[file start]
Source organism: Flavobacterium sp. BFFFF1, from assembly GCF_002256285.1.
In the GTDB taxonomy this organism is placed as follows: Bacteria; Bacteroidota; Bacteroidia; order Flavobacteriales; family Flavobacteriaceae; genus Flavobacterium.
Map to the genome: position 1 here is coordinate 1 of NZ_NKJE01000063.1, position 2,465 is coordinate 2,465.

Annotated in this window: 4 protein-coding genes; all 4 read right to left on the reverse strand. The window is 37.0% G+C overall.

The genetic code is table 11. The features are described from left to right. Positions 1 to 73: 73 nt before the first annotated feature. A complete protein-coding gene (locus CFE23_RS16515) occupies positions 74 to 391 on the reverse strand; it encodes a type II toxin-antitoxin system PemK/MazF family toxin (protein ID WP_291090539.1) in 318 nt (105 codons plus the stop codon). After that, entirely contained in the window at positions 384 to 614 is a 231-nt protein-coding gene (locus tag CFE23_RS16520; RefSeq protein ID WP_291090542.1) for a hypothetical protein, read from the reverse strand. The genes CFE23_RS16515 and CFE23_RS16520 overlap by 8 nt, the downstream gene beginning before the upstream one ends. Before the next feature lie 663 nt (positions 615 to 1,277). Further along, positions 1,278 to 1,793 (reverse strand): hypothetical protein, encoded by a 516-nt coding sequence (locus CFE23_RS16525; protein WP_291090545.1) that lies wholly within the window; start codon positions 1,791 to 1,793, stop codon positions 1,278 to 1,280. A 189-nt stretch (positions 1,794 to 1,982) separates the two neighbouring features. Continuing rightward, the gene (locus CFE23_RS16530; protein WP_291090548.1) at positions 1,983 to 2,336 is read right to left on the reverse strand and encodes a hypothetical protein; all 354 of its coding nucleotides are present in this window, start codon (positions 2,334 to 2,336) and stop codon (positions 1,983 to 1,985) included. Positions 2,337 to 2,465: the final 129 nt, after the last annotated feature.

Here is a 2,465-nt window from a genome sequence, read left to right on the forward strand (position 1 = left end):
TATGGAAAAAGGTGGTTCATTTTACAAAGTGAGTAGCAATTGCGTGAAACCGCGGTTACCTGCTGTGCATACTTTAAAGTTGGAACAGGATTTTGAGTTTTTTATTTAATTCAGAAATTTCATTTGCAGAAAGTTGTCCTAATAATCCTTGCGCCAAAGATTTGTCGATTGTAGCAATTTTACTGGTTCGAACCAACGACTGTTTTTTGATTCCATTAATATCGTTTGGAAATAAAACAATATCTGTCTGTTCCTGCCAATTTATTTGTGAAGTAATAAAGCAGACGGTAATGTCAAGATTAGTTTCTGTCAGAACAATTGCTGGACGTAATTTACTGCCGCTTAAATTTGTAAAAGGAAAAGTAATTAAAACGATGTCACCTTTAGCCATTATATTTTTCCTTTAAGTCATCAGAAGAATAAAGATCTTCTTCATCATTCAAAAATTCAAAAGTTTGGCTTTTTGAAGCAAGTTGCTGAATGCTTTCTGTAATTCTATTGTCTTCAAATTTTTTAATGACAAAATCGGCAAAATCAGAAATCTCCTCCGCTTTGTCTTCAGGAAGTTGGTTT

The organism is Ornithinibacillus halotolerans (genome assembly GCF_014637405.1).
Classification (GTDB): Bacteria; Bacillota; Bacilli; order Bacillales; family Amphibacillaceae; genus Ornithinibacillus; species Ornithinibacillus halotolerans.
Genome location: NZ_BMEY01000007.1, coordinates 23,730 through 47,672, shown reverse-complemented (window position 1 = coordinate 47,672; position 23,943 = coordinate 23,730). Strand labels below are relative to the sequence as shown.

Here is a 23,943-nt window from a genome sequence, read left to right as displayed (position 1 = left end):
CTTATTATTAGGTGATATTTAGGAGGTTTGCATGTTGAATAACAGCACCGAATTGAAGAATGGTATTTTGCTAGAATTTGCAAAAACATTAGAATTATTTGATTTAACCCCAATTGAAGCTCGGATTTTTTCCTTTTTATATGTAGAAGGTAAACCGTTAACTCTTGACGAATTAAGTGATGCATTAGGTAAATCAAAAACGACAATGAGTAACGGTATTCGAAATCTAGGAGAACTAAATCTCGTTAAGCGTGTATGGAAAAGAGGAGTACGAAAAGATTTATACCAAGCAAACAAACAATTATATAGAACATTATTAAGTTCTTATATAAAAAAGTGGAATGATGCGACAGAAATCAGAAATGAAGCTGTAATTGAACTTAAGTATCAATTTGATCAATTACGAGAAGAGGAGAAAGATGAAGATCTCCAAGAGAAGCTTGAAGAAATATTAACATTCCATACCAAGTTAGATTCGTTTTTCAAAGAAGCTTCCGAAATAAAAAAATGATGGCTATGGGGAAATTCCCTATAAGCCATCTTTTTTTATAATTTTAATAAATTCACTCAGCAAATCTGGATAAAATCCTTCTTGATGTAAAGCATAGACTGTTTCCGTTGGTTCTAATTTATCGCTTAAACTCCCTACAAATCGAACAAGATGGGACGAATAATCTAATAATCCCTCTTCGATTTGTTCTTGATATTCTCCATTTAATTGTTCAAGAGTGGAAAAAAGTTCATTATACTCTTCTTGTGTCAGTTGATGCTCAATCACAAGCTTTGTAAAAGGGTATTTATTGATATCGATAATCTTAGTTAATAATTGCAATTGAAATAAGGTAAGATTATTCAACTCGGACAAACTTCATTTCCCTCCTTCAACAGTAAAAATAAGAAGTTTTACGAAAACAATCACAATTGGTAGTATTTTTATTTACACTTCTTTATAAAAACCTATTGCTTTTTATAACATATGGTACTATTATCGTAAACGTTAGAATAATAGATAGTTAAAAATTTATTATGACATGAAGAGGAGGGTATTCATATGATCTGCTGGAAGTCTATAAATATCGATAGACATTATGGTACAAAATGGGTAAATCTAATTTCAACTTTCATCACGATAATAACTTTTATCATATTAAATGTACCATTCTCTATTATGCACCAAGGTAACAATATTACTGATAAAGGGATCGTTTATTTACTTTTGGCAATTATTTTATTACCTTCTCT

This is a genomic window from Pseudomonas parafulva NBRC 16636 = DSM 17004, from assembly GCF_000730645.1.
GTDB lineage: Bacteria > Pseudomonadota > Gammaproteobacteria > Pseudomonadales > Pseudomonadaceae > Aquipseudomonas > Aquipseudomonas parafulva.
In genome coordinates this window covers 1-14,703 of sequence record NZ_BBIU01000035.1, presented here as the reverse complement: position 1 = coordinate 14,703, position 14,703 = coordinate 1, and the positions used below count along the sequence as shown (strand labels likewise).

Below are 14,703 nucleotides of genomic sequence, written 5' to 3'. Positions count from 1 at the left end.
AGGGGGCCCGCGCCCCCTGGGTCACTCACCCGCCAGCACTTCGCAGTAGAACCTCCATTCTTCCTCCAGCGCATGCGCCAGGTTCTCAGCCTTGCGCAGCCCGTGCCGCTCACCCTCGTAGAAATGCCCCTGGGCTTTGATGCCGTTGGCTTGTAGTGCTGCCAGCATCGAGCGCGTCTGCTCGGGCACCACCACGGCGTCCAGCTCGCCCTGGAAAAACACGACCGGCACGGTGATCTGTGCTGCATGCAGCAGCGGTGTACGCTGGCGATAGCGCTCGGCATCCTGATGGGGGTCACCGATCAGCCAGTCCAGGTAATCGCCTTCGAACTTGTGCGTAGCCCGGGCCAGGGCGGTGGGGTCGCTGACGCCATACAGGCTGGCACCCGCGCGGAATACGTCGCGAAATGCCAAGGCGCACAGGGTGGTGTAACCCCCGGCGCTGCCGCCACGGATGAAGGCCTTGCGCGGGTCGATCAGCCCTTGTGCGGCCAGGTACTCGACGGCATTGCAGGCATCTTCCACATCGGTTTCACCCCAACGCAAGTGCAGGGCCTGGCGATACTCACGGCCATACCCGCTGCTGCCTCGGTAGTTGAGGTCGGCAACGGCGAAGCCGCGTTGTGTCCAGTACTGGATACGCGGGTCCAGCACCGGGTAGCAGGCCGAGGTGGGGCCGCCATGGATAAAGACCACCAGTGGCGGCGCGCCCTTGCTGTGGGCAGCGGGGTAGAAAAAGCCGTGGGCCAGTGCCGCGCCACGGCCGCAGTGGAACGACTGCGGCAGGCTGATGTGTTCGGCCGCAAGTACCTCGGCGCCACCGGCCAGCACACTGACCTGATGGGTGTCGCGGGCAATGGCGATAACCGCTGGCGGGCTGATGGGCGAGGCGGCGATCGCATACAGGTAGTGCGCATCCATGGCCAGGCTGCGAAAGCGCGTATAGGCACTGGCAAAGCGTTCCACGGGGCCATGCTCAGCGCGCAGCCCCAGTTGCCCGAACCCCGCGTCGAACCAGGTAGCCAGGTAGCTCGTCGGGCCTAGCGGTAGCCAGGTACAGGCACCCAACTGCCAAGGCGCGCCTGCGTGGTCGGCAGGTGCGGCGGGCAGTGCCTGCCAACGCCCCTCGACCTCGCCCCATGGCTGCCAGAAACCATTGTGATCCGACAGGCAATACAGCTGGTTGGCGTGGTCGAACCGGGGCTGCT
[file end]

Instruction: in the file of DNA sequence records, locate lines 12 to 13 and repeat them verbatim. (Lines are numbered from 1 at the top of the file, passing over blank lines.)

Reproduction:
CTTATTATTAGGTGATATTTAGGAGGTTTGCATGTTGAATAACAGCACCGAATTGAAGAATGGTATTTTGCTAGAATTTGCAAAAACATTAGAATTATTTGATTTAACCCCAATTGAAGCTCGGATTTTTTCCTTTTTATATGTAGAAGGTAAACCGTTAACTCTTGACGAATTAAGTGATGCATTAGGTAAATCAAAAACGACAATGAGTAACGGTATTCGAAATCTAGGAGAACTAAATCTCGTTAAGCGTGTATGGAAAAGAGGAGTACGAAAAGATTTATACCAAGCAAACAAACAATTATATAGAACATTATTAAGTTCTTATATAAAAAAGTGGAATGATGCGACAGAAATCAGAAATGAAGCTGTAATTGAACTTAAGTATCAATTTGATCAATTACGAGAAGAGGAGAAAGATGAAGATCTCCAAGAGAAGCTTGAAGAAATATTAACATTCCATACCAAGTTAGATTCGTTTTTCAAAGAAGCTTCCGAAATAAAAAAATGATGGCTATGGGGAAATTCCCTATAAGCCATCTTTTTTTATAATTTTAATAAATTCACTCAGCAAATCTGGATAAAATCCTTCTTGATGTAAAGCATAGACTGTTTCCGTTGGTTCTAATTTATCGCTTAAACTCCCTACAAATCGAACAAGATGGGACGAATAATCTAATAATCCCTCTTCGATTTGTTCTTGATATTCTCCATTTAATTGTTCAAGAGTGGAAAAAAGTTCATTATACTCTTCTTGTGTCAGTTGATGCTCAATCACAAGCTTTGTAAAAGGGTATTTATTGATATCGATAATCTTAGTTAATAATTGCAATTGAAATAAGGTAAGATTATTCAACTCGGACAAACTTCATTTCCCTCCTTCAACAGTAAAAATAAGAAGTTTTACGAAAACAATCACAATTGGTAGTATTTTTATTTACACTTCTTTATAAAAACCTATTGCTTTTTATAACATATGGTACTATTATCGTAAACGTTAGAATAATAGATAGTTAAAAATTTATTATGACATGAAGAGGAGGGTATTCATATGATCTGCTGGAAGTCTATAAATATCGATAGACATTATGGTACAAAATGGGTAAATCTAATTTCAACTTTCATCACGATAATAACTTTTATCATATTAAATGTACCATTCTCTATTATGCACCAAGGTAACAATATTACTGATAAAGGGATCGTTTATTTACTTTTGGCAATTATTTTATTACCTTCTCT

This is a genomic window from Pseudomonas parafulva NBRC 16636 = DSM 17004, from assembly GCF_000730645.1.